• Gain an awareness of themes within Kwame Anthony Appiah's Racial Identities by using the Library's resources.
  • Explore literature databases to identify criticism and reviews that may guide your proposal.  
  • Understanding searching language to help you find what you need, for example, a "subject heading" or descriptor is a term that captures the essence of a topic.
  • Research begins on the Library Home Page: lib.uconn.edu
 Subject Headings - related to Appiah K. Anthony - found in the  Library Catalog (search window)
Appiah, Kwame Anthony(1954-  Finds articles and (book) chapters about the author's life and his theories/ideas
Racial Identities Finds articles and books about ethnicity
Black Racial Identity Finds articles and books on a more focused subject, for example African Americans and relationship to identity
Related material found by using the Library Search Window:

Clay, A. (2003). Keepin' it Real: Black Youth, Hip-Hop Culture, and Black Identity. American Behavioral Scientist, 46(10), 1346-1358.

Literature Databases

This is where you find scholarly articles to support your ideas.  Suggested databases are ...

CQ Resercher Gain knowledge about your topic, for example: race.
Gale Literary Sources Locate biographical information, including interviews, about Kwame Anthony Appiah.
Academic Search Premier Search for articles on your topic, using keywords and subjects/descriptors. 

Related material found by using Academic Search Premier

DE "RACIAL identity of whites" On the Origins of White Nationalism
Byrne, Peter. “On the Origins of White Nationalism.” New Scientist, vol. 238, no. 3181, June 2018, pp. 34–39.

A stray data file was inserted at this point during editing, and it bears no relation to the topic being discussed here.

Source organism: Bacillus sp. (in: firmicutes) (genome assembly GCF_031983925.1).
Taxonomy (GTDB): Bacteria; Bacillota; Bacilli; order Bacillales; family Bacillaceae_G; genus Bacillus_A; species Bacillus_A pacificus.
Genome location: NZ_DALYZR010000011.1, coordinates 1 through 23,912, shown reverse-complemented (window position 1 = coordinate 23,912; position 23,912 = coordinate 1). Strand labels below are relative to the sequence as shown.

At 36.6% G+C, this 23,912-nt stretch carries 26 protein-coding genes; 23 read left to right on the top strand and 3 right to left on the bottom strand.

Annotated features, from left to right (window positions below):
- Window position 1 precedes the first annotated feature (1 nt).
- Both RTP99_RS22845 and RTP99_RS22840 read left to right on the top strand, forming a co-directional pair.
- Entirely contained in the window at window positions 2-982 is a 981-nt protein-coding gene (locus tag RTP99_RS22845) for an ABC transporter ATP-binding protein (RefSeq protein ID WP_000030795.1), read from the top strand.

DE "RACIAL identity of African Americans" The "Two Souls" of Barack Obama.
Gaines Jr., Stanley O. “The ‘Two Souls’ of Barack Obama.” Western Journal of Black Studies, vol. 34, no. 3, Fall 2010, pp. 316–324

The purpose of this guide is to review strategies to conduct academic research - beginning with developing an effective search statement and identifying keywords that will identify relevant sources for your annotated bibliography.  

  1. Having a solid awareness of themes within Othello is important in writing about it.  Using Databases, identify Gale Literary Sources. and search by using the keyword Othello. This first step will guide you in formulating a searchable research statement. 
  2. Identify additional  sources about Othello by searching the Library catalog using Othello as the keyword.  Scrutinize the options to limit by Subject.  Note subjects that refer to reviews or criticism. 
  3. Explore databases to view sources from various lenses, i.e psychology, history, etc. 

Suggested Subject Headings: Library Catalog

Exploring search questions: